Blog: Katy AskewMore understanding needed of GMOs among consumers

Katy Askew | 20 July 2016

The introduction of legislation requiring the labelling of GMOs in the US has gathered widespread public support.

The bill, which has passed both Houses and is currently awaiting the President's signature, was welcomed by 88% of Americans, research from the Department of Life Sciences Communication at the University of Wisconsin-Madison and the Annenberg Public Policy Center of the University of Pennsylvania reveals. Moreover, a massive 91% of US consumers believe people have a right to know if food they consume contains GMOs.

With such strong support for GMO labelling – and indeed the weight of the food industry being thrown behind national legislation over state-by-state regulations – it is now important to support public debate on the subject.

The fact is, the majority of consumers are sceptical over the role of science in the food sector. This can, in turn, retard the industry's progress in important public health areas such as product reformulation.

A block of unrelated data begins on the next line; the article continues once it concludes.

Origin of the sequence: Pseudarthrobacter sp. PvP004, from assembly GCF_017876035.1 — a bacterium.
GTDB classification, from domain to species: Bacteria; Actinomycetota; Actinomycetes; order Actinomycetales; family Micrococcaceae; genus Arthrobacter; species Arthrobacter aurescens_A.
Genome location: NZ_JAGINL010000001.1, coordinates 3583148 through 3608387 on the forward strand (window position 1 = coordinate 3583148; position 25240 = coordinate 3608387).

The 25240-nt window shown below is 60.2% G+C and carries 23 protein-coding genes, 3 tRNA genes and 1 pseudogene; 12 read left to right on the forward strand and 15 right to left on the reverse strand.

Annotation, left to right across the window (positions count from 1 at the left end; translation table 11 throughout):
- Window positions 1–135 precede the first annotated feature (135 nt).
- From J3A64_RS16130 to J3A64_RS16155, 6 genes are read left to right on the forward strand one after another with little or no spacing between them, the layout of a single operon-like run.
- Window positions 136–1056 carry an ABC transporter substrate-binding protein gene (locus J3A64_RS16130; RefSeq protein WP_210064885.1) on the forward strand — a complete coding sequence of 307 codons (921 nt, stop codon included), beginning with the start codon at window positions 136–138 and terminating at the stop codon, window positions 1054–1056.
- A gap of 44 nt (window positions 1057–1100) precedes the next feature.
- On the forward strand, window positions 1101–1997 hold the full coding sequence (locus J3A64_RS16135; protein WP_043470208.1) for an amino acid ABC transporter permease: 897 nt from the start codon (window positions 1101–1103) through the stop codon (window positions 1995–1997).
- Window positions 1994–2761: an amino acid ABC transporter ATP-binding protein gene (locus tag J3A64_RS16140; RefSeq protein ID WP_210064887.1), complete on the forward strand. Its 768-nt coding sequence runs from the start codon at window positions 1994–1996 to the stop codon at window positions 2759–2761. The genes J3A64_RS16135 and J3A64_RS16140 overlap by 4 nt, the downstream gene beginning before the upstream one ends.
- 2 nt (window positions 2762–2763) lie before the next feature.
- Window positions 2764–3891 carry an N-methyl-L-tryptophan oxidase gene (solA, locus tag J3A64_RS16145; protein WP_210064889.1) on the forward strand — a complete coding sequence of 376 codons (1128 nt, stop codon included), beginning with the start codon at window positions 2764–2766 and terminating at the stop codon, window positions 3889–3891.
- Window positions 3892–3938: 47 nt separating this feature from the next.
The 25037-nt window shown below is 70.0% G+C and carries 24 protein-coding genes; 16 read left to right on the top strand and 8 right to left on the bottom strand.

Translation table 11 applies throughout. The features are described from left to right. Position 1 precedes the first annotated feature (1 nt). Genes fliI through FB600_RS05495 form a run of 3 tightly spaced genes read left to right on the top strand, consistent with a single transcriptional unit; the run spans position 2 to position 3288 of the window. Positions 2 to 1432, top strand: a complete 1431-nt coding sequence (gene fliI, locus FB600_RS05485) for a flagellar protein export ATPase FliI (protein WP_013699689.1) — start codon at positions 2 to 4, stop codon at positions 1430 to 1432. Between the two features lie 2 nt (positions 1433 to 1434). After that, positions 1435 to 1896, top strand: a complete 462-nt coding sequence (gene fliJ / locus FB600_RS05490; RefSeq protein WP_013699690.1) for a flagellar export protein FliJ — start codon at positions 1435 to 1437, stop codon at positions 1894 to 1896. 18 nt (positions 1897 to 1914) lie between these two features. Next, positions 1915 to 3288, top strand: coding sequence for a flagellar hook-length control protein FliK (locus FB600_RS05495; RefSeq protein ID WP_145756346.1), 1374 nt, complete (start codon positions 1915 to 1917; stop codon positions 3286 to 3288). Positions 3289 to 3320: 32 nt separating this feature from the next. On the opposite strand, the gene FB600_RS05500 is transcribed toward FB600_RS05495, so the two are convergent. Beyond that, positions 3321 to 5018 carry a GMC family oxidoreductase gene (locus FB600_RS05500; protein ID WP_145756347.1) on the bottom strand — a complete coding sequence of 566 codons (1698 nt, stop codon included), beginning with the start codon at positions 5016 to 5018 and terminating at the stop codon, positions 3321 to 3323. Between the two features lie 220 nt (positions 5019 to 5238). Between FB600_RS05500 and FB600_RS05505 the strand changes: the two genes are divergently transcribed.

According to the UW-Madison and U-Penn survey, while there is overwhelming public support for the labelling of GMOs, there is little understanding of the debate over their use in the public at large.

Indeed, only one in five people agreed that scientists have not found any risks to human health from eating genetically modified foods. Nearly half (48%) disagreed with that statement. Only 39% of people agreed that "GMO crops are safe to eat”.

Dominique Brossard, a visiting scholar at the Annenberg Public Policy Center, said it is "troubling" that only 1 in 5 people knew that scientists have not found evidence of adverse health effects from eating GM foods.

There are some valid concerns over the proliferation of genetically engineered crops. The unintended side effect of increased pesticide use and harm that this can cause health, cross contamination and the environmental implications should all be taken into account. More sustainable alternatives – such as regenerative agriculture – should be weighed in the debate.

But there should be a debate and it should be based on facts rather than misconceptions.

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